The deep bay is rugged at the end. In the eastern part lies a harbor for loading the famous Brae stone, and in the western part lies the settlement with a harbor. The harbor is 4 m deep in the northern part and 3 m deep in the southern. It is exposed to northerly winds, which blow frequently and strongly. In such cases it is best to berth alongside the quay.

SPLITSKA - A settlement with vibrant tourism on a small, peaceful bay on the northern coast of Brac. There are beaches and a pine forest in the Zastup Bay. In the Roman era, the bay was the site of a harbor used for the transportation of stone blocks for Diocletian's Palace in Split. The Rasohe, Plate and Zastrazisce quarries, where the stone blocks were cut, still exist between Skrip and Splitska. A hewn relief of Hercules is still visible in the Rasohe quarry. The present settlement of Splitska was first mentioned in 1553. The preserved Cerinic Castle and the church date from the same period.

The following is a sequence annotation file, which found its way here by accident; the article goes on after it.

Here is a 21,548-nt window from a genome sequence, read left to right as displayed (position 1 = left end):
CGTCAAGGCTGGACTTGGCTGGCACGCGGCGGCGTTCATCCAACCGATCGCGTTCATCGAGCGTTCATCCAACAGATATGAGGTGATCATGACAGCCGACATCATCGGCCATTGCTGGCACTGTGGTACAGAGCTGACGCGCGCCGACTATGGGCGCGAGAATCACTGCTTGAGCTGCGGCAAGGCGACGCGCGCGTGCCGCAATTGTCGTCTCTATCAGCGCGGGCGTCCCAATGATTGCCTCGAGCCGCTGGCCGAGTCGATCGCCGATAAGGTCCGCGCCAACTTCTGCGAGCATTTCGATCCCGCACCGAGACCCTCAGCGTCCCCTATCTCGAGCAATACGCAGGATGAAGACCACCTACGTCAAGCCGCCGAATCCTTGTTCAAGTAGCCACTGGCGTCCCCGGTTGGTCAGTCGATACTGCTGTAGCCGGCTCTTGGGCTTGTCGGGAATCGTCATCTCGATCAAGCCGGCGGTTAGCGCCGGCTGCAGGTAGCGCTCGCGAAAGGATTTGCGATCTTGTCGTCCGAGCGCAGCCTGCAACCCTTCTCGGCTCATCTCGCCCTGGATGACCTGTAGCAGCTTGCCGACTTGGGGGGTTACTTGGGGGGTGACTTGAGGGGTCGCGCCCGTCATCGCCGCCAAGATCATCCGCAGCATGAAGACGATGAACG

In the eastern arm of the bay lies the settlement with a harbor which is exposed to northerly winds and has a depth of up to 3 m. The western arm provides anchorage at a depth of 7 m, which is exposed to northeasterly winds and well-protected from the tramontana (N-NW).

SUMARTIN - A settlement and bay on the southeastern coast of the island, A ferry landing (Makarska), tourist ships, fishing boats and visitors of the monastery museum make this small settlement more lively. The coastal settlement was established around 1645 by refugees from the Makarska Riviera who were fleeing from the Turks. The Franciscan monastery from 1747 houses an interesting archive, a museum and a rich library collection. On a nearby elevation stands the Church of sv. Nikola (St. Nicholas) from the 10th century, where services are still held.

The port is protected by a breakwater behind which lands the ferry, so the possibility of finding a berth is minimal. It is advisable to raft up to a fishing boat. There is a large inner harbour behind the breakwater, where boats can raft up to local boats with the permission of the locals. The harbour is 3 m deep and is partly exposed to southerly winds.